Lee Marvin as Liberty Valance (1962)

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I can enter into a discussion of The Man Who Shot Liberty Valance from two different avenues. Most obvious is the film itself. As far as star power, Lee Marvin is playing third fiddle to John Wayne and James Stewart, the undisputed stars of this film.

However, Liberty Valance is a wonderful role, because certainly this is about Wayne and Stewart, but on the other hand its Marvin who has his name in the title, and that’s not something to be taken too lightly. He’s at the core of this film, because it is his villainy and criminal activities that create the conflict in this story line and elicit a response from both of our leading men. He forces their hand and it becomes the call to action for a final showdown.

The fact that the film’s narrative is told, rather like a film noir, with a flashback creates this type of aura not only around Wayne’s Tom Doniphin but the notorious Liberty Valance himself. Because although we see Ransom Stoddard (Stewart) in the present along with his faithful wife (Vera Miles), the  two other men are only made available to us through eyewitness account. Around them is built a type of legend and that ultimately makes Liberty Valance a fascinating figure. Dressed in black, swinging his whip menacingly and boisterous as all get out, Lee Marvin is the perfect man to portray Valance.

In a sense, it feels like he’s at the crossroads of his career, in transition from his heavy roles to being a top billed tough guy. The Big Heat and Liberty Valance represent his earlier turns before he progressed to The Dirty Dozen and Point Blank as a silver-haired tough-as-nails leading man. Marvin was arguably never more larger-than-life than his time as Liberty Valance. Perhaps it was because he was forced to hold his own against Stewart and Wayne. As the famous quotation goes, “When legend becomes fact, print the legend..” Well in this case, Lee Marvin did make Liberty Valance in a legendary villain deserving to be among the pantheon of baddies.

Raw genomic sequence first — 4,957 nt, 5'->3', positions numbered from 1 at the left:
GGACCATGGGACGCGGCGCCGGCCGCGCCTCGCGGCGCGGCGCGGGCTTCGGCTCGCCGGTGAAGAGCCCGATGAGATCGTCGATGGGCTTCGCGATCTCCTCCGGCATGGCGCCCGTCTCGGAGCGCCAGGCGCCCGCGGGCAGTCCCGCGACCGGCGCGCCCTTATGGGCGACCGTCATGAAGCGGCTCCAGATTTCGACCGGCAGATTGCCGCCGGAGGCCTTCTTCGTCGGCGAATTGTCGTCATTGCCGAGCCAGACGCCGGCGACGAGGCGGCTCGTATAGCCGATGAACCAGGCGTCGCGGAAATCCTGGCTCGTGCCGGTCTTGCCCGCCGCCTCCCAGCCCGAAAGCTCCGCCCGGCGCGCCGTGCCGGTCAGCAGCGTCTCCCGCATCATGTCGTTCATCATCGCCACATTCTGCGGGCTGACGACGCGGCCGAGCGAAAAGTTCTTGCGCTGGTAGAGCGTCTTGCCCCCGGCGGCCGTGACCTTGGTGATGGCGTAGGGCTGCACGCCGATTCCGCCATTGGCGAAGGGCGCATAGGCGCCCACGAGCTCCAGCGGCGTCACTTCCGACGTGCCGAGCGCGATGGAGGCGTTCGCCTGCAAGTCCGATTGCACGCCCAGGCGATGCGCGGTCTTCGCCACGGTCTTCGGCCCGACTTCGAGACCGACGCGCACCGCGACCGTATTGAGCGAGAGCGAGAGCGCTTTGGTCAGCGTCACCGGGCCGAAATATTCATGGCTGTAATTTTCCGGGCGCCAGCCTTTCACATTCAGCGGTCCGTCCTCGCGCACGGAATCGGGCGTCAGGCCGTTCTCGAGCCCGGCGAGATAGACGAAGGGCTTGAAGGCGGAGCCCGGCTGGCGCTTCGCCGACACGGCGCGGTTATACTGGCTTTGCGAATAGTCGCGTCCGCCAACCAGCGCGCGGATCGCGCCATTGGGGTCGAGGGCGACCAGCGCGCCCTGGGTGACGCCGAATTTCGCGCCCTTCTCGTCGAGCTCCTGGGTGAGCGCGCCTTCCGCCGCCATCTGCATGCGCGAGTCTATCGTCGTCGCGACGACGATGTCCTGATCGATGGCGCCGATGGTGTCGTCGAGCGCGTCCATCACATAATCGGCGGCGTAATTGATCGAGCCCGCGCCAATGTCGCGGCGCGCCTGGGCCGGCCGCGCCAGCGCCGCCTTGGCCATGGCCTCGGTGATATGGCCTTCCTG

However, there’s also Gene Pitney’s billboard charting tune also called “The Man Shot Liberty Valance,” which although it was not featured in the film, sums up its story quite impeccably.

The lyrics read like so:

When Liberty Valance rode to town, the womenfolk would hide, they’d hide
When Liberty Valance walked around, the men would step aside
‘Cause the point of a gun was the only law that Liberty understood
When it came to shootin’ straight and fast, he was mighty good

From out of the east a stranger came, a law book in his hand, a man
The kind of a man the West would need to tame a troubled land
‘Cause the point of a gun was the only law that Liberty understood
When it came to shootin’ straight and fast, he was mighty good

Many a man would face his gun, and many a man would fall
The man who shot Liberty Valance
He shot Liberty Valance
He was the bravest of them all

The love of a girl can make a man stay on when he should go, stay on
Just tryin’ to build a peaceful life where love is free to grow
But the point of a gun was the only law that Liberty understood
When the final showdown came at last, a law book was no good

Alone and afraid, she prayed that he’d return that fateful night, aw, that night
When nothin’ she said could keep her man from goin’ out to fight
From the moment a girl gets to be full-grown, the very first thing she learns
When two men go out to face each other, only one returns

Everyone heard two shots ring out, one shot made Liberty fall
The man who shot Liberty Valance
He shot Liberty Valance
He was the bravest of them all

The man who shot Liberty Valance
He shot Liberty Valance
He was the bravest of them all

So if Marvin’s portrayal doesn’t already make Liberty Valance into a mythical villain, then this number certainly does. We can read it a bit like a western folktale, emotive and surprisingly true to the film’s narrative arc. But what it leaves us with are the result of that showdown that happened so many years ago…

The point of a gun was the only law that Liberty Valance understood, and he was forced to pay penitence for his misdeeds under the barrel of that same law — at the hands of the hero christened only by the name “The Man Who Shot Liberty Valance.”

Written as part of The Great Villain Blogathon featured HERE

 

7 thoughts on “Lee Marvin as Liberty Valance (1962)

  1. Pingback: The Great #Villains2016 Blogathon: Day 4 – Silver Screenings

  2. I LOVE Lee Marvin in this role. Like you said, he really did hold his own with James Stewart and John Wayne, which would not have been an easy job. You’ve made me want to see this again soon.

    Thanks for joining the blogathon, and for bringing Liberty Valance with you!

    Liked by 1 person

  3. Liberty Valance truly is a mythic villain.

    Coincidentally, I recently watched a 1961 episode of “The Twilight Zone” called “The Grave” that starred Lee Marvin along with Valance cohorts Strother Martin and Lee Van Cleef. The three stooges gone horribly wrong!

    Like

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